Montgomery County, Pennsylvania

Montgomery County is the third-most populous county in the Commonwealth of Pennsylvania, and the 73rd-most populous in the United States. As of 2019, the census-estimated population of the county was 830,915, representing a 3.9% increase from the 799,884 residents enumerated in the 2010 census.[1] Montgomery County is located adjacent to and northwest of Philadelphia. The county seat and largest city is Norristown.[2] Montgomery County is geographically diverse, ranging from farms and open land in the extreme north of the county to densely populated suburban neighborhoods in the southern and central portions of the county.

Montgomery County
County of Montgomery
Montgomery County Courthouse
Montgomery County Courthouse
Flag of Montgomery County
Nickname(s): 
Montco
Map of Pennsylvania highlighting Montgomery County
Location within the U.S. state of Pennsylvania
Map of the United States highlighting Pennsylvania
Pennsylvania's location within the U.S.
Coordinates: 40°13′N 75°22′W / 40.21°N 75.37°W / 40.21; -75.37
Country United States
State Pennsylvania
FoundedSeptember 10, 1784
Named forRichard Montgomery or Montgomeryshire
SeatNorristown
Largest municipalityLower Merion Township
Government
 • County CommissionersVal Arkoosh , MD, MPH, Chair
Kenneth E. Lawrence Jr., Vice Chair
Joseph C. Gale, Commissioner
Area
 • Total487 sq mi (1,260 km2)
 • Land483 sq mi (1,250 km2)
 • Water4.2 sq mi (11 km2)  0.9%%
Population
 • Estimate 
(2019)
830,915
 • Density1,716/sq mi (663/km2)
Time zoneUTC−5 (Eastern)
 • Summer (DST)UTC−4 (EDT)
Congressional districts1st, 4th, 5th
Websitewww.montcopa.org
Interactive map of Montgomery County, Pennsylvania

Montgomery County is included in the Philadelphia-Camden-Wilmington PA-NJ-DE-MD metropolitan statistical area, sometimes expansively known as the Delaware Valley. The county marks part of the Delaware Valley's northern border with the Lehigh Valley region of Pennsylvania. In 2010, Montgomery County was the 51st-wealthiest county in the country by median household income. In 2008, the county was named the 9th Best Place to Raise a Family by Forbes.[3]

The county was created on September 10, 1784, out of land originally part of Philadelphia County. The first courthouse was housed in the Barley Sheaf Inn. It is believed to have been named either for Richard Montgomery, an American Revolutionary War general killed in 1775 while attempting to capture Quebec City, or for the Welsh county of Montgomeryshire (which was named after one of William the Conqueror's main counselors, Roger de Montgomerie), as it was part of the Welsh Tract, an area of Pennsylvania settled by Quakers from Wales.[4] Early histories of the county indicate the origin of the county's name as uncertain.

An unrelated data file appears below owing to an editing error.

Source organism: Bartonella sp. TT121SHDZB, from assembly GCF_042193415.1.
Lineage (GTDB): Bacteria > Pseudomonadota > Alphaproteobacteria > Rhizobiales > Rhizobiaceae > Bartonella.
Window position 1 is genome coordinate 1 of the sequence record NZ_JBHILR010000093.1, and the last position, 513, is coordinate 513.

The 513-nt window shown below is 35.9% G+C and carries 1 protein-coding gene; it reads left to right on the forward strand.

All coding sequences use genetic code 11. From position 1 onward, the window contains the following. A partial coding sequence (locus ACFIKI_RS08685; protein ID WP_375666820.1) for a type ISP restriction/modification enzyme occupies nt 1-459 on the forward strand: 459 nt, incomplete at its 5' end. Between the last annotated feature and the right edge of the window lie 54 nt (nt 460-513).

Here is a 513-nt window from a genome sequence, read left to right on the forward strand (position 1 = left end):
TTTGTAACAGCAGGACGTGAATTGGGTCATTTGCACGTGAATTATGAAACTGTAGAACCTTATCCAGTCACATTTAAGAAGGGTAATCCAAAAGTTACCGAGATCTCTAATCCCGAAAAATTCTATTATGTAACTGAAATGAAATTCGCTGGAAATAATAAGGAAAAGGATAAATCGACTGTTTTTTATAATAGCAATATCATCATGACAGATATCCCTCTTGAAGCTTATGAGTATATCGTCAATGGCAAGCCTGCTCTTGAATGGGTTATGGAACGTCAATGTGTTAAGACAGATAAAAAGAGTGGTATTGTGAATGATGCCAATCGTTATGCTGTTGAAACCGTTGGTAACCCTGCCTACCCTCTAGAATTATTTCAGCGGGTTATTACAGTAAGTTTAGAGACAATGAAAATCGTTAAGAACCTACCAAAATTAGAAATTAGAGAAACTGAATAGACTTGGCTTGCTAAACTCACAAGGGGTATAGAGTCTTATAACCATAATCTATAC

GeographyEdit

According to the U.S. Census Bureau, the county has a total area of 487 square miles (1,260 km2), of which 483 square miles (1,250 km2) are land and 4.2 square miles (11 km2) (0.9%) are covered by water.[5]

Major roads and highwaysEdit

Adjacent countiesEdit

National protected areaEdit

DemographicsEdit

Historical population
Census Pop.
179022,918
180024,1505.4%
181029,70323.0%
182035,79320.5%
183039,40610.1%
184047,24119.9%
185058,29123.4%
186070,50020.9%
187081,61215.8%
188096,49418.2%
1890123,29027.8%
1900138,99512.7%
1910169,59022.0%
1920199,31017.5%
1930265,80433.4%
1940289,2478.8%
1950353,06822.1%
1960516,68246.3%
1970623,79920.7%
1980643,6213.2%
1990678,1115.4%
2000750,09710.6%
2010799,8846.6%
2020856,5537.1%
U.S. Decennial Census[6]
1790–1960[7] 1900–1990[8]
1990–2000[9] 2010–2019[1][10]

As of the 2010 census, the county was 79.0% White non-Hispanic, 8.7% Black or African American, 0.1% Native American or Alaskan Native, and 6.4% Asian (2.1% Indian, 1.7% Korean, 1.2% Chinese, 0.5% Vietnamese, 0.3% Filipino, 0.1% Japanese, 0.6% other Asian); 1.9% were two or more races, and 1.6% were some other race. About 4.3% of the population were Hispanic or Latino.

As of the census[11] of 2000, 750,097 people, 286,098 households, and 197,693 families resided in the county. The population density was 1,553 people per square mile (599/km2). The 297,434 housing units averaged 238 units/km2 (616 units/sq mi). The racial makeup of the county was 86.46% White, 7.46% Black or African American, 0.11% Native American, 4.02% Asian, 0.03% Pacific Islander, 0.75% from other races, and 1.16% from two or more races. About 2.04% of the population were Hispanic or Latino of any race, 17.5% were of German, 16.7% Irish, 14.3% Italian, 6.5% English, and 5.0% Polish ancestry according to 2000 United States Census. Around 90.5% spoke English, 2.0% Spanish, 1.1% Korean, and 1.0% Italian as their first language. Historically, much of western Montgomery County is part of the Pennsylvania Dutch Country, with a great many descendants of German-speaking settlers from the 18th century.